A tightly drawn arrow bends confidently between the limbs of the archers bow. Once released, its' sharp face will surge through the southern sky, twisting stars into dust across the Milky Way galaxy.
The mighty Sagittarius constellation, represented by a centaur holding a bow and arrow, is just one of twelve mythological symbols found in the celestial sphere of the zodiac. Aligning both mythological and scientific knowledge, the ancient zodiac - or celestial wheel - has been known to capture the imaginations of skillful artisans, deep thinkers and astronomers for millennia. In the 20th century, this ethereal subject matter orbited into the hands of one of the greatest Art Deco sculptors in America - Paul Howard Manship.
Known for the iconic Prometheus Fountain sculpture gliding over the ice skating rink at Rockefeller Center, as well as the Bronx Zoo and Central Park Zoo entrance gates, Paul Howard Manship, always employed a sense of spiritual gest into his works, "I like to express movement in my figures. It's a fascinating problem which I'm always trying to solve," he said. "I'm not especially interested in anatomy, though naturally I've studied it. And, although I approve generally of normally correct proportions, what matters is the spirit which the artist puts into his creation—the vitality, the rhythm, the emotional effect."
Coming up on February 8th, James D. Julia Auctioneers will offer a rare, life-time bronze by Paul Howard Manship in Day 1 of their 2 Day, Winter Fine Art, Asian & Antiques Auction on Bidsquare. The model, which was gifted by Paul Howard Manship to his nephew Will Manship in 1956, depicts the 'Sagittarius' from the Celestial Sphere memorial installed in 1939 at the Leage of Nations headquarters in Geneva, Switzerland. Created to honor the founding father of the League of Nations, President Wildrow Wilson, the Celestial Sphere has become a universal symbol of hope and peace.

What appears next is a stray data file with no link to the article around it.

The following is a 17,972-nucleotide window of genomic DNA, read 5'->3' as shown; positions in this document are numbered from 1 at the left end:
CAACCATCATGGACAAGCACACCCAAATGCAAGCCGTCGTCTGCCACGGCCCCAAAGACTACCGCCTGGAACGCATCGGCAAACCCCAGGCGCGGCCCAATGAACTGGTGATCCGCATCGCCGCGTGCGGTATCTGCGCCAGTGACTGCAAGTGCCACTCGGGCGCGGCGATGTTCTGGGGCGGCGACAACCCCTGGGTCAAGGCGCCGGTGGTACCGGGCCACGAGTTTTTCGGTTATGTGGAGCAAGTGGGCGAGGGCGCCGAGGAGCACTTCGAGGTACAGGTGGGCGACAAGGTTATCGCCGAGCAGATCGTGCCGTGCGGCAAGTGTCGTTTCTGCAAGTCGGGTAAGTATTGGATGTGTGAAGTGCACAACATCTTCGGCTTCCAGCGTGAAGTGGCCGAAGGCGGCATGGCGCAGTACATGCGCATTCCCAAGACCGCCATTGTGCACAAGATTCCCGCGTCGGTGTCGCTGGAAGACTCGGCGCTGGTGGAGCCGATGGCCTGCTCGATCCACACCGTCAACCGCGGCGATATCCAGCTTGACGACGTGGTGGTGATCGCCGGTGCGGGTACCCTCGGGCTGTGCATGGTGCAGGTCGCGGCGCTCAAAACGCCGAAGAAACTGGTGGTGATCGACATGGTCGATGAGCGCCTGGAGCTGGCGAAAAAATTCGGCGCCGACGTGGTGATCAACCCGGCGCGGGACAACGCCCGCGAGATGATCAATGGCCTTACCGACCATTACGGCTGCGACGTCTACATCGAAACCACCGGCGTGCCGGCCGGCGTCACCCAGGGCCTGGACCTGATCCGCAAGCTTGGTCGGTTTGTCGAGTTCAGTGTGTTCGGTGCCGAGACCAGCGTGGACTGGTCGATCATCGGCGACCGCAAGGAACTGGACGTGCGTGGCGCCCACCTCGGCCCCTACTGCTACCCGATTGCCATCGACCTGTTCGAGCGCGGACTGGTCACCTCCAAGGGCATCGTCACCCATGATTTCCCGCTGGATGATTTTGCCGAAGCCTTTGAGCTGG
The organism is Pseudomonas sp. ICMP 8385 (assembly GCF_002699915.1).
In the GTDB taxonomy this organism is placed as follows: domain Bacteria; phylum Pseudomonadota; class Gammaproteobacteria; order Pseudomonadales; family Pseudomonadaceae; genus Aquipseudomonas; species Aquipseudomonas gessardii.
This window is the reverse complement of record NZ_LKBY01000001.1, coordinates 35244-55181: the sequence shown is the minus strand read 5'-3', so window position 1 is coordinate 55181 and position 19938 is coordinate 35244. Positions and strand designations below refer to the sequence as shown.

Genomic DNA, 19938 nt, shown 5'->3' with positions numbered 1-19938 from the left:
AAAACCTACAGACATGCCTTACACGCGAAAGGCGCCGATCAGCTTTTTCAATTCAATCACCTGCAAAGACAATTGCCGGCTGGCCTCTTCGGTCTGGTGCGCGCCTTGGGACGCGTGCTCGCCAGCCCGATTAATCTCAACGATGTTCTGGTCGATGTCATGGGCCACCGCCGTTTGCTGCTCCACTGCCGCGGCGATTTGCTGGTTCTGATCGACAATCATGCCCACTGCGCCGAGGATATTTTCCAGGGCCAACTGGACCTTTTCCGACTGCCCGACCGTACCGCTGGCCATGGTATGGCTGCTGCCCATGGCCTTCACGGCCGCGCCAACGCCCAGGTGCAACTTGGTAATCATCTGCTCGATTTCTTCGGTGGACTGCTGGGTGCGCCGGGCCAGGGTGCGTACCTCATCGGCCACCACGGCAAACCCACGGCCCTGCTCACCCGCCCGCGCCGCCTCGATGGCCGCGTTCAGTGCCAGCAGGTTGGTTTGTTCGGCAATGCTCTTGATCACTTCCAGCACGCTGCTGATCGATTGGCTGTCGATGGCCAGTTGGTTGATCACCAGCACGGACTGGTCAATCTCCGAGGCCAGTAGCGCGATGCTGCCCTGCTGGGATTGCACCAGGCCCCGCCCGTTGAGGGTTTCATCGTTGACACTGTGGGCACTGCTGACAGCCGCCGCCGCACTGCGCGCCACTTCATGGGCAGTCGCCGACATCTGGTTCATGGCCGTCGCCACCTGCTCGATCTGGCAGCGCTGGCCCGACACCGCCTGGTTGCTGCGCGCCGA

Paul Howard Manship, Celestial Sphere, 1939, United Nations, Geneva
In addition to the large Swiss version, a smaller replica was fashioned in 1948 for the Aero Memorial in Aviator Park in Philadelphia to honor aviators who died in World War I. In both instances, the proportions and accuracy of the hemispheres and celestial coordinates are strikingly absolute.
Stella and William Manship with Sagittarius bronze mounted on the fireplace
The 'Sagittarius' model (Lot 1025) measuring 18-1/2" high by 19-12" wide, has been admired in the Manship family home as a hanging mantle piece above the fireplace for nearly 60 years and is accompanied by a letter from Paul to his nephew detailing in part, “…from a model of the celestial sphere I made some years ago and repre-sent constellations for the sky – Sagittarius = the zodiacal sign = Nov 22 to Dec 21-22 with the Corona Australis = the little band of stars is the outline of the Milky Way...”
Not only is it intriguing that this work comes to auction as a direct descendent from the Manship family, with an inarguable provenance, the historical significance and rarity seems a divine constellation story in and of itself. Everything has an origin - all massive sculptures bud from preliminary studies as all stars must first collide and fuse before joining the glittering map above. Holding an estimate of $500,000 - $700,000, this auction highlight is expected to make a "Big Bang" in the realm of American art.
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Jessica Helen Weinberg | Senior Content Editor at Bidsquare